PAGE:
Monday, October 22, 2012

Mmm...French Toast!

Papa's Buttermilk French Toast

1 ½ cups buttermilk
2 large cage free eggs
1 teaspoon Vanilla
1 teaspoon ground cinnamon
¼ teaspoon ground nutmeg

Pinch of fine grain sea salt

1 loaf French bread

Unsalted butter
Combine the first 6 ingredients in medium size mixing bowl and
 beat with fork or French whip until frothy.
Slice the bread in ¾ inch thick slices discarding the end pieces.
 Feed them to the birds out on the deck.
Heat griddle or pan to medium high heat, add 2 tablespoons of unsalted butter, it’s hot enough when the butter gets bubbly and starts to pop, don’t let it brown.
 Dip the sliced bread into the egg mixture, one slice at a time and place into the hot skillet.

Cook until you can smell the aroma of cinnamon and nutmeg and the toast is golden brown in color, flip bread over & let it cook for the same amount of time on this side.
Place on plate , dust with powdered sugar, top with unsalted butter, maple syrup…and enjoy the essence and flavors of earlier times, when life moved at a slower, kinder pace.
It’s a great way to start (or end) a day!

Thursday, June 7, 2012

This one is one of my favorites!

Tres Leches Cake

Ingredients for the cake:
1 ½ cups granulated sugar
½ cup butter, softened
6 eggs
1 tsp. vanilla extract (not artificial flavoring)
3 tbsp. Water
1 ¾ cups flour
1 ¼ tsp. baking powder (use only ¼ tsp. if you are baking in a high altitude like me)
¼ tsp. salt
Beat the sugar and butter in a lg. bowl until fluffy. Beat in the eggs, one at a time, beating well after each addition, add the vanilla and the water and mix together. In a separate bowl, combine the dry ingredients and whisk together then add all at once to the wet ingredients and mix until all ingredients are combined. Pour the batter into a greased & floured 9-inch spring form pan. Bake at 350 degrees until a toothpick comes out clean when inserted into the center of the cake, 55 – 60 minutes.

The three milks:
1-12 oz. can evaporated milk
1-14 oz. can sweetened condensed milk
1 cup heavy cream
1 tsp. vanilla extract (not artificial flavoring)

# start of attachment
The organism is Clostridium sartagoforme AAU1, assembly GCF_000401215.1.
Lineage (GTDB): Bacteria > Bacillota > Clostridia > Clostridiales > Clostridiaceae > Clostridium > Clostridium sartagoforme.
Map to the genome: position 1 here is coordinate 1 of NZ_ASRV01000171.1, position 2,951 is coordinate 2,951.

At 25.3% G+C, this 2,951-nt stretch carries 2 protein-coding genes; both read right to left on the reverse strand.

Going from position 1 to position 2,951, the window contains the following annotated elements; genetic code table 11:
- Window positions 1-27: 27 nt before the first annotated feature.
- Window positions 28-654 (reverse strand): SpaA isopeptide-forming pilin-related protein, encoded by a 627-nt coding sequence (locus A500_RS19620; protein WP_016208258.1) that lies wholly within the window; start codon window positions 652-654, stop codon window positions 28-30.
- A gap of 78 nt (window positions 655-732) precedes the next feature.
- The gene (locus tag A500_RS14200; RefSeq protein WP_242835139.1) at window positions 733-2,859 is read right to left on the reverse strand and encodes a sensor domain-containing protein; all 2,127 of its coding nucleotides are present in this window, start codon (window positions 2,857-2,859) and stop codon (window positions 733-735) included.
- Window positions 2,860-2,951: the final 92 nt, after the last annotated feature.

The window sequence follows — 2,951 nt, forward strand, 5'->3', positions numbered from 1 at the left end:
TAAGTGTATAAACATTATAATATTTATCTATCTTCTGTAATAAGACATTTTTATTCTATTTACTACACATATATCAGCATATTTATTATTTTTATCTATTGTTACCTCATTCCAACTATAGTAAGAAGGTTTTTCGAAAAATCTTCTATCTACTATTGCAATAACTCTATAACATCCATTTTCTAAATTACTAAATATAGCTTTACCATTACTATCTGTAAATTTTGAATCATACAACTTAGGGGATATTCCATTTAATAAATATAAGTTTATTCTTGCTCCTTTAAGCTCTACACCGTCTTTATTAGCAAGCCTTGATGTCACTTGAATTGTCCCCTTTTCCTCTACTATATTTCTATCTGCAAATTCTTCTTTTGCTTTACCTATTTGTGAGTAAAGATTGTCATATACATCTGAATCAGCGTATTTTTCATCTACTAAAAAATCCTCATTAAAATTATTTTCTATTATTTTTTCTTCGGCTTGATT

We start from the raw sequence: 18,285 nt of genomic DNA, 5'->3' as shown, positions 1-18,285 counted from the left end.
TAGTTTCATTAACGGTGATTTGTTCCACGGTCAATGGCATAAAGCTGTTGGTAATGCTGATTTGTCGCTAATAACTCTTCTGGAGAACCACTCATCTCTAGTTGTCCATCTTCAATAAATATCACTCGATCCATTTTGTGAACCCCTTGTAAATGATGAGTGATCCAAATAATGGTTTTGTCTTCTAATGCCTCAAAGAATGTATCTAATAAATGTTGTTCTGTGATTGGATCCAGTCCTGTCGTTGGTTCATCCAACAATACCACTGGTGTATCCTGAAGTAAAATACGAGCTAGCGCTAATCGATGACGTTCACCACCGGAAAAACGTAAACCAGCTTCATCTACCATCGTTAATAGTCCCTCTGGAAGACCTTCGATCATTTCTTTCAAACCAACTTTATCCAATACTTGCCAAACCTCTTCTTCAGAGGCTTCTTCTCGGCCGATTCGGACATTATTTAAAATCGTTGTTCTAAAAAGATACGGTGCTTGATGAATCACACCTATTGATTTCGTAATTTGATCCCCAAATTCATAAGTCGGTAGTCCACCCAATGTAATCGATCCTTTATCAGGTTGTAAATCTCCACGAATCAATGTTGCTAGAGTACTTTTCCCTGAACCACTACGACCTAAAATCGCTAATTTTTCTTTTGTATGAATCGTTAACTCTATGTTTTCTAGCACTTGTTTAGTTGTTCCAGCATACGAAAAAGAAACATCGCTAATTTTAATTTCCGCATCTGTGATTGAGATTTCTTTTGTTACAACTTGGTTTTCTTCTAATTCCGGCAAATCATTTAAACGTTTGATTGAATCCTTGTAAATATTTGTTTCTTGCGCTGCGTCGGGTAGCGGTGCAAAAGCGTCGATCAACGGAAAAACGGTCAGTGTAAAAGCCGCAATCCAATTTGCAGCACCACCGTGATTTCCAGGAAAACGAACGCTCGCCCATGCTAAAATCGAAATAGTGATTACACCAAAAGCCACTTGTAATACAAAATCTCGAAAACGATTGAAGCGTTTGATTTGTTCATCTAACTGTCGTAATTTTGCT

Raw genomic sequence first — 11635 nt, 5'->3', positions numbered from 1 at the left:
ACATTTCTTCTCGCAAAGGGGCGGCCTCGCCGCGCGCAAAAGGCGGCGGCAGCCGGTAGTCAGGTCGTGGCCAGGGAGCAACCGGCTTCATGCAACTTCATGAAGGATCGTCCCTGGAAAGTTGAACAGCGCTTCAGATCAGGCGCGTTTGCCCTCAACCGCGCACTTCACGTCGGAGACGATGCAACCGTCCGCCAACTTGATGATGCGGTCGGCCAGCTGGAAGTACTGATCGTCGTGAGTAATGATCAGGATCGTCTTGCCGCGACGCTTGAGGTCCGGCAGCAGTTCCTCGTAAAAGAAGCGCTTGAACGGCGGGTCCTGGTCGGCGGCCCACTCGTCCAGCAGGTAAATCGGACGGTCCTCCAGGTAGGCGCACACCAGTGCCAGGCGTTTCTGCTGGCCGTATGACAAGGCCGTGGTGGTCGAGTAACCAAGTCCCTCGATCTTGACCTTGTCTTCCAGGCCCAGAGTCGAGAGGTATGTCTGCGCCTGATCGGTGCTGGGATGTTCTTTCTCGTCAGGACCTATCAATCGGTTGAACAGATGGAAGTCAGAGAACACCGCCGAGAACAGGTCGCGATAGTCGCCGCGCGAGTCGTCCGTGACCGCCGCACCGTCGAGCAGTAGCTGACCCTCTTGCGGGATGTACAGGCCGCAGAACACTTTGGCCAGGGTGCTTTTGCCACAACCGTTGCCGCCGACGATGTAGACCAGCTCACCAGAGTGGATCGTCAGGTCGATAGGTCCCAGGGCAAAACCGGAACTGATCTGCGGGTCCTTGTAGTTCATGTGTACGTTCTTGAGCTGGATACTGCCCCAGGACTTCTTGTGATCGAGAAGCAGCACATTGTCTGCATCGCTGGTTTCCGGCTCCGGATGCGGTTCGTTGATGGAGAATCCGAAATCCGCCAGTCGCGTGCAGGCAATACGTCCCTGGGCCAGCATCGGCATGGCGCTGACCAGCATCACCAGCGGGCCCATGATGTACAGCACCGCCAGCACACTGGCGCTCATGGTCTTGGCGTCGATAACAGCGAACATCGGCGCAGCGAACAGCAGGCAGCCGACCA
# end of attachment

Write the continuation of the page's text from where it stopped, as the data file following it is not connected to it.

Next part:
Before the cake is ready to come out of the oven, stir together the canned milks, the heavy whipping cream and, the vanilla. As soon as the cake is done poke holes in the top of the cake with a toothpick or a wooden skewer and pour 1 ½ cups of the milk mixture over the cake slowly and evenly. Reserve the rest of the milk mixture to be poured on the individual servings of cake as you plate them.
The Whipped Cream
1 cup heavy cream
3 tbsps. Powdered sugar
1tsp. pure vanilla extract (not artificial flavoring)
Whip the remaining 1 cup of heavy cream until it starts to get fluffy then add 3 tablespoons powdered sugar and 1 teaspoon of vanilla, continue to whip until the whipped cream will hold a medium-stiff peak. 
My favorite fruits for this cake are strawberries (obviously), raspberries or a mixture of berries, mango or a combination of toasted coconut & fresh pineapple chunks.

Tres Leches Rum Cake
Substitute 3 tablespoons of rum for the water in the first mixture
I think the one main thing that I do differently with my tres leches cake that makes it stand out for most people is that I don’t entirely soak the cake with the milk mixture. When I slice the cake I pour some of the reserved milk mixture into a shallow serving bowl and place the slice of cake into the bowl and top it with the home-made whipped cream then the fruit.
This cake also makes a beautiful presentation as a whole cake when you mound the whipped cream onto the top of the cake like a cloud and put the fresh fruit onto it!
The only differences to this recipe for high altitudes is the drastic reduction in the amount of baking powder, (as noted above) because if you use the  amount of baking powder called for originally in this recipe it will rise too quickly at higher altitudes which will cause it to  fall. Also, cakes are more prone to stick to the baking pan at higher altitudes. I simply make sure to grease the baking pan really well with vegetable shortening before I flour it and when I’m ready to remove the cake from the pan I run a spatula first around the sides of the cake and then after I remove the side of the spring form pan I run the spatula all around the bottom of the cake to be sure to loosen it from the bottom of the pan.